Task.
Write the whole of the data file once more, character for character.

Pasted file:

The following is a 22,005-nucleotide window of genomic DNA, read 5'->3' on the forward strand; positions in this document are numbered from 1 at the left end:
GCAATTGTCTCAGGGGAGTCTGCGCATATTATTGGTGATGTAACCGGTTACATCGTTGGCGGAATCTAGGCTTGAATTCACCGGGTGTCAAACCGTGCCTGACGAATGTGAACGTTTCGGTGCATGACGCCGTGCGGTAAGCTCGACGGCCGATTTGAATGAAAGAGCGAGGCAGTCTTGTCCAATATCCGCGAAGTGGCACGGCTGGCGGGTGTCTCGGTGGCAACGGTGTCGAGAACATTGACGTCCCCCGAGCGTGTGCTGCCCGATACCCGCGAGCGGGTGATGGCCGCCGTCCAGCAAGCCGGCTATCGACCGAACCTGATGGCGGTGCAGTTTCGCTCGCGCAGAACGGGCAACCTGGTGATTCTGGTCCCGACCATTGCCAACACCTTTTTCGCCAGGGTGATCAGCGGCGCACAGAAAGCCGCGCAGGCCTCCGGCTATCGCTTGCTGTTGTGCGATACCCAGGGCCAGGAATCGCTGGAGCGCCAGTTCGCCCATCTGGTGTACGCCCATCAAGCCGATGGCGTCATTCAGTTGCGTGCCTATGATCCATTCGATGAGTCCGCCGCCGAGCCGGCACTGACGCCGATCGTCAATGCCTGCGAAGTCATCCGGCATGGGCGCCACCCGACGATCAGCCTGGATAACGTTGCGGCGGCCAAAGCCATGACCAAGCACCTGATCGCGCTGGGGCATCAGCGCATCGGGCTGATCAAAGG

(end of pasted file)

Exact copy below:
The following is a 22,005-nucleotide window of genomic DNA, read 5'->3' on the forward strand; positions in this document are numbered from 1 at the left end:
GCAATTGTCTCAGGGGAGTCTGCGCATATTATTGGTGATGTAACCGGTTACATCGTTGGCGGAATCTAGGCTTGAATTCACCGGGTGTCAAACCGTGCCTGACGAATGTGAACGTTTCGGTGCATGACGCCGTGCGGTAAGCTCGACGGCCGATTTGAATGAAAGAGCGAGGCAGTCTTGTCCAATATCCGCGAAGTGGCACGGCTGGCGGGTGTCTCGGTGGCAACGGTGTCGAGAACATTGACGTCCCCCGAGCGTGTGCTGCCCGATACCCGCGAGCGGGTGATGGCCGCCGTCCAGCAAGCCGGCTATCGACCGAACCTGATGGCGGTGCAGTTTCGCTCGCGCAGAACGGGCAACCTGGTGATTCTGGTCCCGACCATTGCCAACACCTTTTTCGCCAGGGTGATCAGCGGCGCACAGAAAGCCGCGCAGGCCTCCGGCTATCGCTTGCTGTTGTGCGATACCCAGGGCCAGGAATCGCTGGAGCGCCAGTTCGCCCATCTGGTGTACGCCCATCAAGCCGATGGCGTCATTCAGTTGCGTGCCTATGATCCATTCGATGAGTCCGCCGCCGAGCCGGCACTGACGCCGATCGTCAATGCCTGCGAAGTCATCCGGCATGGGCGCCACCCGACGATCAGCCTGGATAACGTTGCGGCGGCCAAAGCCATGACCAAGCACCTGATCGCGCTGGGGCATCAGCGCATCGGGCTGATCAAAGG